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5.10. Determining the Current Position

Standard REXX does not have any seek call that returns the current
position in a stream. Instead, it provides two calls that returns
the amount of data remaining on a stream. These two built-in
functions are LINES() and CHARS().

·    The LINES() built-in function returns the number of complete
  lines left on the stream given as its first parameter.  The term
  “complete lines” does not really matter much, since an
  implementation can assume the end-of-file to implicitly mean an
  end-of-line.

·    The CHARS() built-in function returns the number of character
  left in the stream given as its first parameter.

This is one of the concepts where REXX I/O does not map very well
to C I/O and vice versa. While REXX reports the amount of data
from the current read position to the end of stream, C reports the
amount of data from the start of the file to the current position.
Further, the REXX method only works for input streams, while the C
method works for both input and output files. On the other hand, C
has no basic constructs for counting remaining or reposition at
lines of a file.

Example: Retrieving current position

So, how does one find the current position in a file, when only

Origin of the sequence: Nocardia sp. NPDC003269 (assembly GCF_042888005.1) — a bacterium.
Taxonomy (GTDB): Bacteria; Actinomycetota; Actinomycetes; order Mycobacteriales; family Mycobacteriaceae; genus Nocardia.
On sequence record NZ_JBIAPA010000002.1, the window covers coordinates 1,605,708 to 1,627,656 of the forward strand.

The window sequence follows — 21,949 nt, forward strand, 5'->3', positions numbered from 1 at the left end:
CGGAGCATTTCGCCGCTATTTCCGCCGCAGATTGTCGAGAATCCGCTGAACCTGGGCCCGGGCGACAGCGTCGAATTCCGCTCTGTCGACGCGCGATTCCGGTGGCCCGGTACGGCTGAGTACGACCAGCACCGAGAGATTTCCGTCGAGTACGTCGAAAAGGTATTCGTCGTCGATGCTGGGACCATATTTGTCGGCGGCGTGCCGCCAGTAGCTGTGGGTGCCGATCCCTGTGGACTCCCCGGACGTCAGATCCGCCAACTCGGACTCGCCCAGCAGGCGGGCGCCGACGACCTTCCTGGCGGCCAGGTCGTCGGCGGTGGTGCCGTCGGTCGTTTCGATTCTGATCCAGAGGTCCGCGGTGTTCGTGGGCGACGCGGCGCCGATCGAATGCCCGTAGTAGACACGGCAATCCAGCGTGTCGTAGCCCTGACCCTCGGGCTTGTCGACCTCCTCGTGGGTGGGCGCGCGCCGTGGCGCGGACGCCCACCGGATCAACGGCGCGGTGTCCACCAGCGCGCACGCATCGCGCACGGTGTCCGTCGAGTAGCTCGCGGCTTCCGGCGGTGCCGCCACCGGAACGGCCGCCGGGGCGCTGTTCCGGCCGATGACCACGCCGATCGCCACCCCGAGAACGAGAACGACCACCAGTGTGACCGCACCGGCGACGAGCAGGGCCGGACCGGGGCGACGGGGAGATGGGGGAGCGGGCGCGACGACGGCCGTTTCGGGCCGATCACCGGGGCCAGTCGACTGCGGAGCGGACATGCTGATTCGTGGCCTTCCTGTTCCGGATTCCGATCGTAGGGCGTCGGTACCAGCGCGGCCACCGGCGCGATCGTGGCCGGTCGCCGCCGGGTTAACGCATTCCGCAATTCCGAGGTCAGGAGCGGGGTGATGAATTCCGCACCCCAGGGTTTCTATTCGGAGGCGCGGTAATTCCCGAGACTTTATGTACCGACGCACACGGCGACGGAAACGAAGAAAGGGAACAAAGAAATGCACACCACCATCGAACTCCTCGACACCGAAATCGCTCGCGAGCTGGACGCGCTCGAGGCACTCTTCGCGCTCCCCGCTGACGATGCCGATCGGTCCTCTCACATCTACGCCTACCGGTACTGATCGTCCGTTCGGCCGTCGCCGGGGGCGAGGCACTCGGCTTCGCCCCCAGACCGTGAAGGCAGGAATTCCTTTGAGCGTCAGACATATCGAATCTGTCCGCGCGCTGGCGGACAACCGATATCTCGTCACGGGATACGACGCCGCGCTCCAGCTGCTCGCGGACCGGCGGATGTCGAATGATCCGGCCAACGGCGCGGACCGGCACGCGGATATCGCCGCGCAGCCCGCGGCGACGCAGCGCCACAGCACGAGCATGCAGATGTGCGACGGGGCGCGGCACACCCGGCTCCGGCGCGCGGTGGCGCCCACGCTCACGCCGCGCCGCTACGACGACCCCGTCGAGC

allowed to do normal repositioning? The trick is to reposition
twice, as shown in the code below.

     ftell: procedure
          parse arg filename
          now = chars(filename)
          call charin filename, 0, 1
          total = chars(filename)
          call charin filename, 0, total-now
          return total-now

Unfortunately, there are many potential problems with this code.
First, it only works for input files, since there is no equivalent
to CHARS() for output files. Second, if the file is empty, none of
the repositioning work, since it is illegal to reposition at or
after end-of-file for input files—-and the end-of-file is the
first position of the file. Third, if the current read position of
the file is at the end of file (e.g. all characters have been
read) it will not work for similar reasons as for the second case.
And fourth, it only works for persistent files, since transient
files do not allow repositioning.

Example: Improved ftell function

An improved version of the code for the ftell routine (given
above), which tries to handle these problems is:

     ftell: procedure
          parse arg filename
          signal on notready name not_persist
          now = chars(filename)
          signal on notready name is_empty
          call charin filename, 0, 1
          total = chars()
          if now>0 then
               call charin filename, 0, total-now+1
          else if total>0 then
               call charin filename, 1, total
          else
               nop /* empty file, should have raised NOTREADY */
          return total-now+1
     
     not_presist: say filename ‘is not persistent’; return 0
     
     is_empty: say filename ‘is empty’; return 0

The same method can be used for line-oriented I/O too, in order to
return the current line number of an input file. However, a
potential problem in that case is that the routine leaves the
stream repositioned at the start of the current line, even if it
was initially positioned to the middle of a line. In addition, the
line-oriented version of this ftell routine may prove to be fairly
inefficient, since the interpreter may have to scan the whole file
twice for end-of-line character sequences.




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